Thursday, September 25, 2008

A mini book review

Recently I acquired a copy of Electrical Transport in Nanoscale Systems by Max Di Ventra, a new textbook aimed at graduate students. I haven't yet had time to read through it in detail, but what I've seen so far is impressive. The book provides a thorough intro to various formalisms appropriate for understanding nanoscale transport, including the usual stuff (Drude, Kubo, Landauer-Buttiker, nonequilibrium Green's function (NEGF)) and other sophisticated approaches that focus on transport fundamentally as a nonequilibrium quantum statistical mechanics problem (dynamic density functional theory, a hydrodynamic approximation for the electron liquid, and a detailed look at the interactions between the electrons and the ions). I also appreciate the effort to point out that truly nanoscale systems really are more complicated and different than "ordinary" mesoscopic systems. The only significant omission (intentional, in large part to avoid doubling the size of the book) is a comparative lack of discussion of strong correlation effects (e.g. Kondo physics). (A good complementary book for those interested in the latter topic is that by Bruus and Flensberg.) It's not exactly light entertainment, but the writing is clear and pedagogical.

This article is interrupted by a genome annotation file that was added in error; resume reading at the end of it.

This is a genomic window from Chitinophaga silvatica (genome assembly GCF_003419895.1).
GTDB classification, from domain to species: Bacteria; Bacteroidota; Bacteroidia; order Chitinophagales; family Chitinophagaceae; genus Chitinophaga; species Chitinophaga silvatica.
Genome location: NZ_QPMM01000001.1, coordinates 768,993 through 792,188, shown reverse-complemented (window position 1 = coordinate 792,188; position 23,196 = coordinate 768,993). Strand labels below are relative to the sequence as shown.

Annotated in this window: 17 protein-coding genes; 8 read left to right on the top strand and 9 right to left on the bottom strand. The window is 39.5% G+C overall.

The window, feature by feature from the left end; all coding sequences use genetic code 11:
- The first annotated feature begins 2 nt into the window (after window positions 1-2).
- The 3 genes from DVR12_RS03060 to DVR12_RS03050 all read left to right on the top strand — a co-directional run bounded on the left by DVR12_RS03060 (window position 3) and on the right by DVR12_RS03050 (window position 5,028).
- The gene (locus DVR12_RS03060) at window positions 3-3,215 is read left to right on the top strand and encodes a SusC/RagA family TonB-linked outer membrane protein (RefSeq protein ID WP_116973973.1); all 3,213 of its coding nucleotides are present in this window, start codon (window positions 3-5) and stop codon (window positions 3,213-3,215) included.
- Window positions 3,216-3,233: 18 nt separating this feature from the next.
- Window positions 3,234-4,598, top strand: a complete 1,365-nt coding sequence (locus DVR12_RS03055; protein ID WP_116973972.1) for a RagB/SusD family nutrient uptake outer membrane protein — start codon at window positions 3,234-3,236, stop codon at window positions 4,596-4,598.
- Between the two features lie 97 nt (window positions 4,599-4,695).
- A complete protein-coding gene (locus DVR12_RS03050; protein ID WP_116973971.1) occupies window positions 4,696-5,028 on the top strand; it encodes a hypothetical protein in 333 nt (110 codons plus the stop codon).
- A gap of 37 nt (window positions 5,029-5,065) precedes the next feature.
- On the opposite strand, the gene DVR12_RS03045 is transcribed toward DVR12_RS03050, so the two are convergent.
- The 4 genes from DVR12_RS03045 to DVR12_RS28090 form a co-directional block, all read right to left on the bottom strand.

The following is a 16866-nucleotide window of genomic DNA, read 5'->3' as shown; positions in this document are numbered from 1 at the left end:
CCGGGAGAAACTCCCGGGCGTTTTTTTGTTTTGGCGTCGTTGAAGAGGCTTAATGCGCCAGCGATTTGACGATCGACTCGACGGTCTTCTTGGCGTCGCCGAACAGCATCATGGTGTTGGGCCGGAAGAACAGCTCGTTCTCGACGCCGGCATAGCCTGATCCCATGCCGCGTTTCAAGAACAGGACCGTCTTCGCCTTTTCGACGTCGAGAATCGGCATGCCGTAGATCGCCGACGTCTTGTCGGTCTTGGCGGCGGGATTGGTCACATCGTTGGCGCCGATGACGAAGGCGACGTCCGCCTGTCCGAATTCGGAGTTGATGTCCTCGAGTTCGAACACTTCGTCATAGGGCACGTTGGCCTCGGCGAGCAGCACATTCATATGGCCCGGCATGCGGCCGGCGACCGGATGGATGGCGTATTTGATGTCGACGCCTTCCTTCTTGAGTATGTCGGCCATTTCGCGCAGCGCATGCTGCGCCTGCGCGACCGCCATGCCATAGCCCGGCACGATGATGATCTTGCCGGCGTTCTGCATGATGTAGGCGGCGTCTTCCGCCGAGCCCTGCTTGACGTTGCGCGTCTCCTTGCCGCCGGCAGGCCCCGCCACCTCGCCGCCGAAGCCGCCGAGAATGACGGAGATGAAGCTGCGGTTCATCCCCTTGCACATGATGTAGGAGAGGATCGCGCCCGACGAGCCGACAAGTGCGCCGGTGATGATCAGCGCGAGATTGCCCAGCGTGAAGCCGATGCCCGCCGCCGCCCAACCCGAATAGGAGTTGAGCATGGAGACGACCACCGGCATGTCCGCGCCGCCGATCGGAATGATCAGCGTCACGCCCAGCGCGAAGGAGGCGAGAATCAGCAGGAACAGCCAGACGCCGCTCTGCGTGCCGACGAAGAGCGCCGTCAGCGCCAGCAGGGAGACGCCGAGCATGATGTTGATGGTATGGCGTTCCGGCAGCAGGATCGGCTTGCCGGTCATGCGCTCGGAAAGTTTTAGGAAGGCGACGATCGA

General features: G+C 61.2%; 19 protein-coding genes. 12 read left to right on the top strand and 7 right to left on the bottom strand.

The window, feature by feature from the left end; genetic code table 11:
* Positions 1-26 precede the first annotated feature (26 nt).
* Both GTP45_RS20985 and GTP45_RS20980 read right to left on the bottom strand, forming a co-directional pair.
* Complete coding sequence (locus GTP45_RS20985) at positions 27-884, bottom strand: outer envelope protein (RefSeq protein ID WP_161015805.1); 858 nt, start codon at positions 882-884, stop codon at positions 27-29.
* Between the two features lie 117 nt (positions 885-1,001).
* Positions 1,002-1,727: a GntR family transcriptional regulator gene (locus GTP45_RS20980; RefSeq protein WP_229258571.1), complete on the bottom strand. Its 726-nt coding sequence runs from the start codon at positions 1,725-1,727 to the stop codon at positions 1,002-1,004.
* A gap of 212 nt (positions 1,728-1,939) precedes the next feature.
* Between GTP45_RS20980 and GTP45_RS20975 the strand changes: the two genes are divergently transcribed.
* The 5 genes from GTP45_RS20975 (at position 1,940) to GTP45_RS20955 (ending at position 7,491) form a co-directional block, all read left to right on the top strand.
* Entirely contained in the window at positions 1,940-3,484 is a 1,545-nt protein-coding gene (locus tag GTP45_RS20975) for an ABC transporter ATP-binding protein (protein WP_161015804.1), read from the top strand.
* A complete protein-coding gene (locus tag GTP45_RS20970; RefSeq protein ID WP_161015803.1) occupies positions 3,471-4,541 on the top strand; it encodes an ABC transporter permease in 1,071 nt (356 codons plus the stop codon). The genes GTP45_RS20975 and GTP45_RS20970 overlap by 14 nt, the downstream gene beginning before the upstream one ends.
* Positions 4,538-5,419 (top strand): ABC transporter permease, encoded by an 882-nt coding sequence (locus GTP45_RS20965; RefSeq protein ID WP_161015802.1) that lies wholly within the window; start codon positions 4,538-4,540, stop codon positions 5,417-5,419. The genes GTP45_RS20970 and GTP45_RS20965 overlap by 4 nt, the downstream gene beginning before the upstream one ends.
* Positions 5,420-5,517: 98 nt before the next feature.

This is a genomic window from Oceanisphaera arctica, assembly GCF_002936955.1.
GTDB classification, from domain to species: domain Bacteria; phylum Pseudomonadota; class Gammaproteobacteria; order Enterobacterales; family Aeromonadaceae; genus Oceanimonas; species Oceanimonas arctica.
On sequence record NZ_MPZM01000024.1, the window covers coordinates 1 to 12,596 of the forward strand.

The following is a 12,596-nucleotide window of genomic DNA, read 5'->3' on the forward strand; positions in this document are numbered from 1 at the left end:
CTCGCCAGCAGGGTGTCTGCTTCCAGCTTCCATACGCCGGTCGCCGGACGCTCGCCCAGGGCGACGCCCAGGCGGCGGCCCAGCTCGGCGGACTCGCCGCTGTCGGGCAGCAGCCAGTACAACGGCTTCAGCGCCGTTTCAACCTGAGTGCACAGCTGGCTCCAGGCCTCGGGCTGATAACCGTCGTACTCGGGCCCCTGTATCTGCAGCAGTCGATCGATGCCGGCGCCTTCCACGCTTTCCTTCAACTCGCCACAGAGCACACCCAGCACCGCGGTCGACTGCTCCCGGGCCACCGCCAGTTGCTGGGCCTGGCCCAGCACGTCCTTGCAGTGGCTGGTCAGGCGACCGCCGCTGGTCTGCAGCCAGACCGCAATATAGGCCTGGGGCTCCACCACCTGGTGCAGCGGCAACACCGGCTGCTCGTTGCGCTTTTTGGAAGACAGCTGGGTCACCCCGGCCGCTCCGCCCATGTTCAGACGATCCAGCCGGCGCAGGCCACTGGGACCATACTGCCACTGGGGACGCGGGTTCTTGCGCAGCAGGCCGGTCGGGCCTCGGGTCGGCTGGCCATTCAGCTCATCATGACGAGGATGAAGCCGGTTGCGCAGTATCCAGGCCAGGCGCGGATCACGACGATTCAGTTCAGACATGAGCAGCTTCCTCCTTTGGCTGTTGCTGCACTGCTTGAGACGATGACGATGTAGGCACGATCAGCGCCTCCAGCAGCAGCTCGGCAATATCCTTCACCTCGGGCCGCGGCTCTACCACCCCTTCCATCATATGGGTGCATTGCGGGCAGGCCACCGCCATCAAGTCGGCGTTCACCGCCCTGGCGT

Update: By coincidence, Supriyo Datta just put up a nice long review of the NEGF approach. He also has a full book-length treatment written with a very pedagogical focus.

(For those curious about my own book efforts, it's slowly coming along. Slowly.)

3 comments:

Anonymous said...

Do you teach non-physics grad students (engineers, chemistry)? Is Di Ventra suitable for them too? Thanks.

Doug Natelson said...

Yes, I teach non-physics grad students in my nano course (and I was an engineer as an undergrad). Di Ventra's book is very physicsy - it does assume a solid background in quantum mechanics.

Anonymous said...

Many thanks for your suggestion regarding the book on Electrical Transport in Nanoscale Systems. I tend to fully agree with you. It is a splendid book, very useful!

Thanks,
John
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